Take the 2-minute tour ×
Stack Overflow is a question and answer site for professional and enthusiast programmers. It's 100% free, no registration required.

I'm trying to remove excess whitespace from a string like this:

hello        world

to

hello world

Anyone has any idea how to do that in PHP?

share|improve this question

4 Answers 4

up vote 17 down vote accepted

With a regexp :

preg_replace('/( )+/', ' ', $string);

If you also want to remove every multi-white characters, you can use \s (\s is white characters)

preg_replace('/(\s)+/', ' ', $string);
share|improve this answer
    
beat me to it :-) –  prodigitalson Nov 29 '10 at 2:39
    
The parenthesis in your regexes are not necessary. –  alex Feb 19 at 10:25
$str = 'Why   do I
          have  so much white   space?';

$str = preg_replace('/\s{2,}/', ' ', $str);

var_dump($str); // string(34) "Why do I have so much white space?"

See it!

You could also use the + quantifier, because it always replaces it with a . However, I find {2,} to show your intent clearer.

share|improve this answer
    
Tried this but doesn't remove spaces at the beginning or at the end of the text. If the string is $str=' Text with a lot of spaces ';, it returns ' Text with a lot of spaces '. I expect 'Text with a lot of spaces'. –  Mai Feb 19 at 9:59
    
@Mai That's because the code doesn't remove spaces, it collapses them into one. If you want to trim the string, use trim(). –  alex Feb 19 at 10:25

There is an example on how to strip excess whitespace in the preg_replace documentation

share|improve this answer
    
The example has \s\s+. Why? I can understand if they used an asterisk instead of a plus. An asterisk means zero or more occurrences. Therefore, you have to double the regex. However, a plus means one or more. Is there a particular reason? It should still work, but it seems unnecessary. –  David W. Nov 29 '10 at 2:44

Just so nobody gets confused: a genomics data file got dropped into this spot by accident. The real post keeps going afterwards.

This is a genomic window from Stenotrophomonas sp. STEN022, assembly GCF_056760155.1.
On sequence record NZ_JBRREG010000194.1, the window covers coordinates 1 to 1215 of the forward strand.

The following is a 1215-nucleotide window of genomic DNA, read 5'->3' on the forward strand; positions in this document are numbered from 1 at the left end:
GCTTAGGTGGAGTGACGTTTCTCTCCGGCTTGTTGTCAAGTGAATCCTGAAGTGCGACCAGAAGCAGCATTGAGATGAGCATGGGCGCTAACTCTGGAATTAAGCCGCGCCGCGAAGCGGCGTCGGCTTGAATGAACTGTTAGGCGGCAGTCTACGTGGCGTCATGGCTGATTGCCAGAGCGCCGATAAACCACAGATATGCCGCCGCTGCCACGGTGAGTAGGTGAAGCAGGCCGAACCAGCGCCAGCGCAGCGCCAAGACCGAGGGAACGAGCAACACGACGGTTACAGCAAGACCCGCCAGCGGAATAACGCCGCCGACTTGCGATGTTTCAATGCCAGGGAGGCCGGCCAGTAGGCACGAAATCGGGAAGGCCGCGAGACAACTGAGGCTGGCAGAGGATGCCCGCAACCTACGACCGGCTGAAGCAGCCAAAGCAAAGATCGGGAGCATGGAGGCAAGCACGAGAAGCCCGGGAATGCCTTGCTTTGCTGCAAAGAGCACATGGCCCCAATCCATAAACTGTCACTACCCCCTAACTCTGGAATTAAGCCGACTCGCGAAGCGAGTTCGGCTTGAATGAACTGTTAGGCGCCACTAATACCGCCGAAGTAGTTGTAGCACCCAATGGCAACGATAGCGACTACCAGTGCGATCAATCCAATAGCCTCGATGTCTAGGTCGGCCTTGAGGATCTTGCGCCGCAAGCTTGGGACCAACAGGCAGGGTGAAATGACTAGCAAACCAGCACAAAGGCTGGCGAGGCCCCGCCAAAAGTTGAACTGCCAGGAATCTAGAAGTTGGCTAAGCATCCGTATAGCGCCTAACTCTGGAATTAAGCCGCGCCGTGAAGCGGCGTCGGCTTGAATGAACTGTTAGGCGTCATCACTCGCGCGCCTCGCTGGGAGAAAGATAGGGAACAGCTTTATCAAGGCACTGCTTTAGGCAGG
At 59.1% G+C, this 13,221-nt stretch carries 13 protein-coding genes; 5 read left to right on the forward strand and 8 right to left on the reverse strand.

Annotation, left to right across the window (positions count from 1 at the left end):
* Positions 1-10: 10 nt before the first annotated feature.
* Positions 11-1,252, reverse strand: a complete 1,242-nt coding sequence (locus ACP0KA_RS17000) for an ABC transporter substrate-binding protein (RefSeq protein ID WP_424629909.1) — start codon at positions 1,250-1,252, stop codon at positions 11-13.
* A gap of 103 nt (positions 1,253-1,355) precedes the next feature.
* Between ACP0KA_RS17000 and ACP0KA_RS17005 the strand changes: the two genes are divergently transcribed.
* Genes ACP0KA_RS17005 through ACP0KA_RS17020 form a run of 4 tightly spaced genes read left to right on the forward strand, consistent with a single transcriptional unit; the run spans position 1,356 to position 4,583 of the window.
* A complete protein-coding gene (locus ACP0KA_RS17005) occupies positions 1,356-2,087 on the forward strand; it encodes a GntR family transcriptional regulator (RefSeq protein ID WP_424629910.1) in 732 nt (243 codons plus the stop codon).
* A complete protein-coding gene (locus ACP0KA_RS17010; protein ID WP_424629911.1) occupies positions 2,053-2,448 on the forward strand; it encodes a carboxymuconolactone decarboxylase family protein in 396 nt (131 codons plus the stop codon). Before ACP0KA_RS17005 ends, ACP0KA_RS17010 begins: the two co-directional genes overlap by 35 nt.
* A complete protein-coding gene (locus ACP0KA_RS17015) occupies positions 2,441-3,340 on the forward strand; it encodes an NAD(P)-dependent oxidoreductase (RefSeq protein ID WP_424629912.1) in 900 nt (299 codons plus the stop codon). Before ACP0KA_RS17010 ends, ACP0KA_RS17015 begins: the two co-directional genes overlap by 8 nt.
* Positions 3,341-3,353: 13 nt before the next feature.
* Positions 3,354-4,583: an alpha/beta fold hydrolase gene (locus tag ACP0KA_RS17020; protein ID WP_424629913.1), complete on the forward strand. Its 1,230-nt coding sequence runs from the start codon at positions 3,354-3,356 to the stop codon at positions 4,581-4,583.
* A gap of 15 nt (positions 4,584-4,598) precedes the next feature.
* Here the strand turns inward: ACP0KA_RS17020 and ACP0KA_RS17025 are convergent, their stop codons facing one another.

1  
W. I think the reason is to make it match on only 2 or more spaces -- if there's only one space, no need to do the replacement. This is, incidentally, equivalent to \s{2,} as in alex's answer. –  David Gelhar Nov 29 '10 at 2:48

Not a PHP expert, but his sounds like a job for REGEX....

<?php
$string = 'Hello     World     and Everybody!';
$pattern = '/\s+/g';
$replacement = ' ';
echo preg_replace($pattern, $replacement, $string);
?>

Again, PHP is not my language, but the idea is to replace multiple whitespaces with single spaces. The \s stands for white space, and the + means one or more. The g on the end means to do it globally (i.e. more than once).

share|improve this answer

Your Answer

 
discard

By posting your answer, you agree to the privacy policy and terms of service.

Not the answer you're looking for? Browse other questions tagged or ask your own question.